Many will cry that this ban violates the Second Amendment. It does not. The Second Amendment straightforwardly provides grounds for arming a citizen militia, in the days when the United States lacked a standing army. These conditions no longer obtain in our nation – we have a standing army and no longer require citizen militias – and thus, the Amendment, as written, is a relic of a bygone past. I am well-aware that our most recent jurisprudence does not support this understanding of the Second Amendment and that our Supreme Court has interpreted it as conferring an individual right to own firearms, whatever the circumstances, but the Court was wrong. I am more than happy, then, to allow the next Court to deliberate on the issue again, as I am confident it will rule differently. Put another way: to those who want to fight this law, go ahead and sue us. We’ll see you in court.
Hunters will be disappointed that they can no longer engage in their preferred sport, and I sympathize. I propose this legislation, not for reasons of animal but human welfare. Making headway against the scourge of annual mass shootings is more than worth the price of having to forgo chasing and shooting animals in the woods and around ponds.
Finally, many undoubtedly will appeal to the right to self-defense, and it is an understandable concern. It also gives me the opportunity to engage in what apparently is a much-needed civics lesson.
Our polity is grounded in the Social Contract tradition and specifically, the version found in John Locke’s Second Treatise of Government. According to that tradition, what justifies political society and provides the ground for political authority is that a rational person would choose them over a life of maximal prerogative and liberty in the State of Nature.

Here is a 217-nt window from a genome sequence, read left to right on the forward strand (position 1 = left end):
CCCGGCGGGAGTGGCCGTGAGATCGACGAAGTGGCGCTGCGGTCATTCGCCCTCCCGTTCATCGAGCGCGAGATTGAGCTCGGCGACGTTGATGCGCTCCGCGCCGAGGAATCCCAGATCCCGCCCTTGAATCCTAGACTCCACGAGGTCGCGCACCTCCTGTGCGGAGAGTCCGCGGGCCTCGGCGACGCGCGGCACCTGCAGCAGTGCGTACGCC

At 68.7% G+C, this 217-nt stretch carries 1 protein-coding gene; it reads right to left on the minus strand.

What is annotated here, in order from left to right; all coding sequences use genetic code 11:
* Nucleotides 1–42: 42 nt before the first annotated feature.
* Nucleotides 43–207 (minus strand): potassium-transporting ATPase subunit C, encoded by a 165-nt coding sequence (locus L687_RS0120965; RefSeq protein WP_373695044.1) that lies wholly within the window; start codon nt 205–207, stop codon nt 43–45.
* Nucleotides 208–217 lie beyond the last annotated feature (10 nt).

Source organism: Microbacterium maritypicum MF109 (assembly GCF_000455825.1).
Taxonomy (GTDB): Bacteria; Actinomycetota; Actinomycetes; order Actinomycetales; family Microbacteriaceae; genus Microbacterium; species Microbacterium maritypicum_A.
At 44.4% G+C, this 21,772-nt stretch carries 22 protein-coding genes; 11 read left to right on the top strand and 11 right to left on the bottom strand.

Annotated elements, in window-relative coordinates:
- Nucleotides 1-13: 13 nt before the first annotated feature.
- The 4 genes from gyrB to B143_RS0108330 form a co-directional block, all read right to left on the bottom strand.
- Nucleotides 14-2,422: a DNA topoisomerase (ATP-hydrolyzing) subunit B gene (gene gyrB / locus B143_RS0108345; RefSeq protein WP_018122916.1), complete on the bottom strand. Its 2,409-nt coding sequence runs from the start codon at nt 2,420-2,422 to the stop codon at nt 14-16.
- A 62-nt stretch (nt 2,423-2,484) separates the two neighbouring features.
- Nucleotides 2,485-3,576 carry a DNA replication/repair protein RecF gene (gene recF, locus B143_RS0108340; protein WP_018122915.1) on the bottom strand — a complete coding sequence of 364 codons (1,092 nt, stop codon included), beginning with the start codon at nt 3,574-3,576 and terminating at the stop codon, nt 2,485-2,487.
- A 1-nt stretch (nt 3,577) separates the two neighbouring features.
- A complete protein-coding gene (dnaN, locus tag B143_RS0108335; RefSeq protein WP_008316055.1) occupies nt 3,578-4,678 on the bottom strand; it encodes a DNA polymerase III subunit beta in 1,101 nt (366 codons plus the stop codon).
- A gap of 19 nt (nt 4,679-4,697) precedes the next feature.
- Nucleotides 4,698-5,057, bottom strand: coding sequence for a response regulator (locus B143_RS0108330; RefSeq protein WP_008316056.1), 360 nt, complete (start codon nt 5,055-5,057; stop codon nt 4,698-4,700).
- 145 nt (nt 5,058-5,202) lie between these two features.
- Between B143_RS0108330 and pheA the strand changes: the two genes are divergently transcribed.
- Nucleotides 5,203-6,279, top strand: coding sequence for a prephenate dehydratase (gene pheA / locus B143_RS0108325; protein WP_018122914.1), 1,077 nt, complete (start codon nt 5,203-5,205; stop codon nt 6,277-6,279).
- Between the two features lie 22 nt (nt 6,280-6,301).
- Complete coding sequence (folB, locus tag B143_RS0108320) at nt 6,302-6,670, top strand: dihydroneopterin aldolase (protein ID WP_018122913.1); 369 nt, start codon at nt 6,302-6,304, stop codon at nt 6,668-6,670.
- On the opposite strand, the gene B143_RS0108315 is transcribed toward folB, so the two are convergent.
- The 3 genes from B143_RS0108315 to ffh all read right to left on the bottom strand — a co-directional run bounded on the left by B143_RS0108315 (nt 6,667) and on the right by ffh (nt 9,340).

Our natural – God-given — condition is one of maximal liberty and maximal right. In the absence of any third-party authority, we are free to do whatever we like within the Law of Nature, according to which no one may harm another. Because we are rational, we are capable of recognizing other peoples’ interests and autonomy and thus, can understand the reasons for not harming them.The trouble is that some people will choose to harm others nonetheless, and in the absence of any third-party authority, the policing of the Law of Nature falls to the individual, in whom the natural right to enforce it lies.
Locke describes such a situation as, at a minimum, non-ideal, and if one thinks about it, it will be quickly apparent that life in the State of Nature would be one of persistent anxiety, in which the sorts of large scale, collaborative projects constitutive of advanced civilization, which rely on mutual trust, are impossible. The rational person, therefore, will embrace the Social Contract.
The Social Contract involves two basic commitments: a collective agreement on everyone’s part to surrender their right to enforce the Law of Nature and transfer it to a third party – the government – granting it the authority to do so; and a collective agreement that each of us will voluntarily submit to the authority of that third party, in matters of enforcing the law. To quote the relevant section from the Second Treatise of Government: